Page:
Training peacebuilding leaders: challenges faced and lessons learned

Individual articles from the Summer 2020 issue of Intersections will be posted on this blog twice per week. The full issue can be found on MCC’s website. This article consist of five reflections which will be posted separately.

As peacebuilding has grown and flourished as an academic field and a practical discipline over the past several decades, MCC has collaborated with Mennonite and Mennonite Brethren colleges, universities and seminaries in the United States and Canada in equipping church and community leaders from around the world with peacebuilding skills and knowledge. Through Anabaptist Mennonite Biblical Seminary, Canadian Mennonite University, Conrad Grebel University College, Eastern Mennonite University and Fresno Pacific University, MCC has sponsored hundreds of students for short-term peacebuilding training as well as academic degrees in peacebuilding over the past three decades (with a significant majority of those trainees studying at Eastern Mennonite University’s Center for Justice and Peacebuilding and its predecessors). During the past quarter century, MCC has also worked closely with groups of committed peacebuilders who sought to organize contextualized peacebuilding training opportunities in their parts of the world. Over the following pages, peacebuilders in African and Asian contexts reflect on the challenges they have faced, the successes they have enjoyed and the lessons they have learned from organizing peacebuilding trainings in their regional contexts.—The editors.

Northeast Asia Regional Peacebuilding Institute (NARPI)

The Northeast Asia Regional Peacebuilding Institute has its ironic beginnings in the service of its director, Jae Young Lee, with the military of the Republic of Korea (ROK, or South Korea) in the early 1990s, when he first become interested in peace. Jae Young had been a marine for 26 months of mandatory military service at the age of 22, service required of all young Korean men. He was stationed along the border between ROK and the Democratic People’s Republic of Korea (DPRK, or North Korea), tasked with watching the North Korean side of the border through a telescope at the western edge of the Demilitarized Zone (DMZ). When the first leader of North Korea, Kim Il Sung, died in 1994, the fate of the entire Korean Peninsula was suddenly thrust into uncertainty, including the prospect of potential war. Jae Young had to spend an entire week in a trench with heavy weapons along with thousands of soldiers at the border to carry out the mission of shooting anybody attempting to cross it. During that week, he began to realize that true peace could only be possible through non-military approaches. No one can achieve peace by pointing a gun at another’s head.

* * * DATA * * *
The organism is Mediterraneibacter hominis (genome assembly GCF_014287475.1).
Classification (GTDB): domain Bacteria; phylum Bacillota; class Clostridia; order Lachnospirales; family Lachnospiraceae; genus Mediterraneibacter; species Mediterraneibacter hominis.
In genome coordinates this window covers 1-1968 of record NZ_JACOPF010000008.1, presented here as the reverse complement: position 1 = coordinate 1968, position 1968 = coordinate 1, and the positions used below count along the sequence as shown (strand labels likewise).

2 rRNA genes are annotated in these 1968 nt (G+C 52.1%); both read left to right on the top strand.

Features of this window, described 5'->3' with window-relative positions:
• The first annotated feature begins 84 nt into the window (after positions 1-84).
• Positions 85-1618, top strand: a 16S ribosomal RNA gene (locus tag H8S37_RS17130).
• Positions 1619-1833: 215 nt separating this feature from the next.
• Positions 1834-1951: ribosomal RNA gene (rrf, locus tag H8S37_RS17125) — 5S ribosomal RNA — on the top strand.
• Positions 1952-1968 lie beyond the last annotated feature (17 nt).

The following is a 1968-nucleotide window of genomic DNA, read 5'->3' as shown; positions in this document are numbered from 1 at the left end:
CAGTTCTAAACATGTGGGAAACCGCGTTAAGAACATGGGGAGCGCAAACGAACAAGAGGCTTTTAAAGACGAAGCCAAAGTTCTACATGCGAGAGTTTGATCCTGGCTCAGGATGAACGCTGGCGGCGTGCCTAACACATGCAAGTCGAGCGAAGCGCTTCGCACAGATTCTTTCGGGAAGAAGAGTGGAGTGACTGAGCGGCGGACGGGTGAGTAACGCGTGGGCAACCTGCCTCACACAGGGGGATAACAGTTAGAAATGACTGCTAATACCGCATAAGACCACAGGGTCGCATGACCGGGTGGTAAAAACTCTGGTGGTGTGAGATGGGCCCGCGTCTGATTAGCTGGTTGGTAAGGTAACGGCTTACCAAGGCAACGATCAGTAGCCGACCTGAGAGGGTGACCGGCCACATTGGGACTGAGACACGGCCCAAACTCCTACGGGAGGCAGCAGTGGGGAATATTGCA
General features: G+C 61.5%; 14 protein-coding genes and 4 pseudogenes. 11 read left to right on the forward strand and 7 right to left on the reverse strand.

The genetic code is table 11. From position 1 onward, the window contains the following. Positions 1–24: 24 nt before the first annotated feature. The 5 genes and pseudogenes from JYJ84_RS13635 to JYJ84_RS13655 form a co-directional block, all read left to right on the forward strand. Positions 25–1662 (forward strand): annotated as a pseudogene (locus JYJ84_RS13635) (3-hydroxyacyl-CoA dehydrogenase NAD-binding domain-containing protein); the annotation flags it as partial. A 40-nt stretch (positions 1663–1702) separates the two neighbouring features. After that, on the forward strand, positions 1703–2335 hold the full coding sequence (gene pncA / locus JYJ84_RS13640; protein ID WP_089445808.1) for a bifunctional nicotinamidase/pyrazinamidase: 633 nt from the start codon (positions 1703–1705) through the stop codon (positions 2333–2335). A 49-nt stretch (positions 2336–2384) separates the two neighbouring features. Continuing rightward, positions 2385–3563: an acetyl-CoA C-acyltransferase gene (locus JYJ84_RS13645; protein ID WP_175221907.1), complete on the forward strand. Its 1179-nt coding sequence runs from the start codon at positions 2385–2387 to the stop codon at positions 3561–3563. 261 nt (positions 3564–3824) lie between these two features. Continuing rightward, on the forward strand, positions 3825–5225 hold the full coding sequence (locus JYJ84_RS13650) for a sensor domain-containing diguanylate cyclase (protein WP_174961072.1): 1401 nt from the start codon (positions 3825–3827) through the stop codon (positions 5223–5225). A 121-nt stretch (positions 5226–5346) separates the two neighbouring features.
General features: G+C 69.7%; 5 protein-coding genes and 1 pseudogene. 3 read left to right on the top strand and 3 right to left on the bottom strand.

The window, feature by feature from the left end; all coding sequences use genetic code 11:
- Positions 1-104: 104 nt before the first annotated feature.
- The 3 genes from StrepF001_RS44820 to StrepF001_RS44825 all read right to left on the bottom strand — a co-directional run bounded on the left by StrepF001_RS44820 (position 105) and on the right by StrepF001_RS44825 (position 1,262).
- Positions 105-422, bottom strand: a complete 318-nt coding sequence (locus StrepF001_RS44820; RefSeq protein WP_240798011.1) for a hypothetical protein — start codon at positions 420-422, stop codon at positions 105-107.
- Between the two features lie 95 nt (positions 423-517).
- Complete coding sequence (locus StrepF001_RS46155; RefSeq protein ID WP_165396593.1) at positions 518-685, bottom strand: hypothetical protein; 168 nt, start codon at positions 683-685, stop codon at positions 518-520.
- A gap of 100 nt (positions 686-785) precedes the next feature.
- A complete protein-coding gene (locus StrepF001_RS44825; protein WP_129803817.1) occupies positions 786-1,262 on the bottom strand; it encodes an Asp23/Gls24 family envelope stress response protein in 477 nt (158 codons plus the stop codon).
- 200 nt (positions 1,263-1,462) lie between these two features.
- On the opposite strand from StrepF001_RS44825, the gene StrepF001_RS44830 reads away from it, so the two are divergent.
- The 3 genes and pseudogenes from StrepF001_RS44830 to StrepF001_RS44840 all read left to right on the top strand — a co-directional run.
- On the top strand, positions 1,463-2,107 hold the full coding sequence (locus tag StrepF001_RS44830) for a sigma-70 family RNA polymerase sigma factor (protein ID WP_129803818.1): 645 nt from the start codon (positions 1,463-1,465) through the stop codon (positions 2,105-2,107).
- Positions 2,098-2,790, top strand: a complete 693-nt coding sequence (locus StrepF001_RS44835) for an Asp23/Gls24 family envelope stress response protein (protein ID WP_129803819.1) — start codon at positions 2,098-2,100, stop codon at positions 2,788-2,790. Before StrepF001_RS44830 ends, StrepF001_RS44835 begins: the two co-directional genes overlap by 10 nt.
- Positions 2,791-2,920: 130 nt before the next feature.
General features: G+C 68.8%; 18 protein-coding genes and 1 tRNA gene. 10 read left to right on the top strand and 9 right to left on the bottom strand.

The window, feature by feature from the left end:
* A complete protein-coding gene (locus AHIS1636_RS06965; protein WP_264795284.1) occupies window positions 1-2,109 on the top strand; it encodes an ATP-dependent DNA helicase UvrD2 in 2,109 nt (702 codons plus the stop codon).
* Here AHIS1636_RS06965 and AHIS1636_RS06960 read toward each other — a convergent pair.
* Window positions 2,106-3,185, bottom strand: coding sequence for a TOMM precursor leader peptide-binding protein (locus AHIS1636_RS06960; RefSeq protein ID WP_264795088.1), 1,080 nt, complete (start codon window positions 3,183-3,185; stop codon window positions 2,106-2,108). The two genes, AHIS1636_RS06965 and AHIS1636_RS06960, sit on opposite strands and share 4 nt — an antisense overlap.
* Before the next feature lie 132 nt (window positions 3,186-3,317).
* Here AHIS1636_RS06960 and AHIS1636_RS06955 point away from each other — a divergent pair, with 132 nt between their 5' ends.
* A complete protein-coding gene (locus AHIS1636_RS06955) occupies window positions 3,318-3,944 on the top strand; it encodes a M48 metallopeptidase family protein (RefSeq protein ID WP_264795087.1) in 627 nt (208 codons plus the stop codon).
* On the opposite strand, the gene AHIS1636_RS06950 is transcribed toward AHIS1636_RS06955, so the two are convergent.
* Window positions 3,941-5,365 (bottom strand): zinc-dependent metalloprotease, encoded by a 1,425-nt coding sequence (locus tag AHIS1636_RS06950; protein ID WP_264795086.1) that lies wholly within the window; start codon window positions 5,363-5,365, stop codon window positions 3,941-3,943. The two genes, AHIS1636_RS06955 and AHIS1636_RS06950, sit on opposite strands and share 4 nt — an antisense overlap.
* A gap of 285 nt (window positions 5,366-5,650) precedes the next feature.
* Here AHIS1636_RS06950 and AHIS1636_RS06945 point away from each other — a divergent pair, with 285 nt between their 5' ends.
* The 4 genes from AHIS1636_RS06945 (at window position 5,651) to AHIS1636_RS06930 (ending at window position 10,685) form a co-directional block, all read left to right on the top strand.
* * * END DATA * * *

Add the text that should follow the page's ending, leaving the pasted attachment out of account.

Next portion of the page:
After completing his military service, Jae Young went on to study at Canadian Mennonite Bible College and the conflict transformation program at Eastern Mennonite University (EMU) in Virginia, completing a master’s degree at the latter. After struggling to understand the concept of Christian pacifism, Jae Young eventually came to agree with the Mennonite belief in the gospel of peace. As a result of his military experiences and peacebuilding training, Jae Young developed a firm conviction that peacebuilding training is a more practical way to make peace than investments in the military. In 2001, Jae Young became one of three founding members of the Korea Anabaptist Center (KAC), serving as its peace program coordinator. After witnessing the fragile peace maintained by North and South Korea at reciprocal gunpoint, and realizing that many of the peacebuilding organizations in northeast Asia were ill-equipped in conflict resolution and peacemaking skills, Jae Young wrote a working paper in 2006 outlining his vision for a peacebuilding training program for community leaders from across northeast Asia.